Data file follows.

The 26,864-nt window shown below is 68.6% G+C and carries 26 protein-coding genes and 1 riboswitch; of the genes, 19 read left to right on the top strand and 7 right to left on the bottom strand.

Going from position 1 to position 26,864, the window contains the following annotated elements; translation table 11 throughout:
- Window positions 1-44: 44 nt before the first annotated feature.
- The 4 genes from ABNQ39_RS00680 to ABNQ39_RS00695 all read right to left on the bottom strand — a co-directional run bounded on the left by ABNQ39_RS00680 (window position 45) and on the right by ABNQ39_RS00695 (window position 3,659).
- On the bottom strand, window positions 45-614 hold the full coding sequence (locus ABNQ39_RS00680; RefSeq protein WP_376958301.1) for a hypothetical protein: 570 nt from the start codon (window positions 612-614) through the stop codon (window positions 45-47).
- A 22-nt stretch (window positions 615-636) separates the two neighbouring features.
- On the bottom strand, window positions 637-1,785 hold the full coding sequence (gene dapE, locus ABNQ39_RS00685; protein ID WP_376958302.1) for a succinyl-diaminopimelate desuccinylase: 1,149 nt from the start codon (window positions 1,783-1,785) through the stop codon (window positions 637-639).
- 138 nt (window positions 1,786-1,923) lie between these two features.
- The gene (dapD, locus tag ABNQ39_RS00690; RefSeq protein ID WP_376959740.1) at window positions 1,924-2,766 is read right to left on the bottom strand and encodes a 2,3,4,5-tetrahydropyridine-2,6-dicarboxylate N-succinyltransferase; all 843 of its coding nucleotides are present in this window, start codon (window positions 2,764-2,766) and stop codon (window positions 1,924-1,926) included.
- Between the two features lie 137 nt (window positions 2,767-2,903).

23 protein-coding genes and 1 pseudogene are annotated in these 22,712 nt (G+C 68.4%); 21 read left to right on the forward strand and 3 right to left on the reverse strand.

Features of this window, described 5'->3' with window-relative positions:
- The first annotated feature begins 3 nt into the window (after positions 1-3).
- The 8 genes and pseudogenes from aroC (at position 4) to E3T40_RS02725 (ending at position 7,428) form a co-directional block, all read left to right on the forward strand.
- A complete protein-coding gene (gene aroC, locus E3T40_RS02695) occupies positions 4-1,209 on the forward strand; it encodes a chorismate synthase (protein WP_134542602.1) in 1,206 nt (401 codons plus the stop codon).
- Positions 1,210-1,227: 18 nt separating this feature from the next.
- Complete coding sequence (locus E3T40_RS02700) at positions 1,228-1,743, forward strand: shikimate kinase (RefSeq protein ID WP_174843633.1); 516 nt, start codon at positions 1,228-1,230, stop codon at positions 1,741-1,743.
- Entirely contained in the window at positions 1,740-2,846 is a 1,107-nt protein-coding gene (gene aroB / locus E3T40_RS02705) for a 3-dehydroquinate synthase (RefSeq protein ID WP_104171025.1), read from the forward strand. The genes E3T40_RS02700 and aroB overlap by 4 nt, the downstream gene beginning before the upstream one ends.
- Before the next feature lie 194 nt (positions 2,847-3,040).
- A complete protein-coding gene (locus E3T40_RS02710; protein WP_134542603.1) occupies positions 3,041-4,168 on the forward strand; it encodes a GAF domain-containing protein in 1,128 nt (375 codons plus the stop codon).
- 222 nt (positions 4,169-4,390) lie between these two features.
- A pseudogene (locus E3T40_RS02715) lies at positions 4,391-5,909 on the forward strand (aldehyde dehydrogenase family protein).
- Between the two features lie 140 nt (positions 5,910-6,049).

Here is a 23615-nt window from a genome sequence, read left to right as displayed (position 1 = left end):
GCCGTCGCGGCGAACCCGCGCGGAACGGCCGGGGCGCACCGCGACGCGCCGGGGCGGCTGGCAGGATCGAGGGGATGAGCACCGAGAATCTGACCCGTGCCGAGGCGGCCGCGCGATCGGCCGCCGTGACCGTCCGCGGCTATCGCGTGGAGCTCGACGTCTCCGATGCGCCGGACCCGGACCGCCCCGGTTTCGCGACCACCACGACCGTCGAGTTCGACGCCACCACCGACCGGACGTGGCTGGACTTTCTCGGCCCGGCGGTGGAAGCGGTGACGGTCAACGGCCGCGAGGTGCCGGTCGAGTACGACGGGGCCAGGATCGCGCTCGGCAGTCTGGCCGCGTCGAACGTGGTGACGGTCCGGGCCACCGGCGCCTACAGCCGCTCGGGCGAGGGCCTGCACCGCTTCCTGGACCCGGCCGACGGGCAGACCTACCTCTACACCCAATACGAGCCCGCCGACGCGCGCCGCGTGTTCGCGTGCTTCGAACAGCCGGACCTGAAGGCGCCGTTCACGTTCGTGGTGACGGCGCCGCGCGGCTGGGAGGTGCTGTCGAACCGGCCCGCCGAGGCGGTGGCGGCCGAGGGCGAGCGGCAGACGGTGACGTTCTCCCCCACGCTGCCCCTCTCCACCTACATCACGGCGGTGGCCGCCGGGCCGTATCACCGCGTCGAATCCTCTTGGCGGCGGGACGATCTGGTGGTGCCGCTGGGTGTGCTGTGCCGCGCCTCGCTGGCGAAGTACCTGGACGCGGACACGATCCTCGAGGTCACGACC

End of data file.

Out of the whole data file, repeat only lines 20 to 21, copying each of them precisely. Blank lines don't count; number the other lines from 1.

- A complete protein-coding gene (locus E3T40_RS02710; protein WP_134542603.1) occupies positions 3,041-4,168 on the forward strand; it encodes a GAF domain-containing protein in 1,128 nt (375 codons plus the stop codon).
- 222 nt (positions 4,169-4,390) lie between these two features.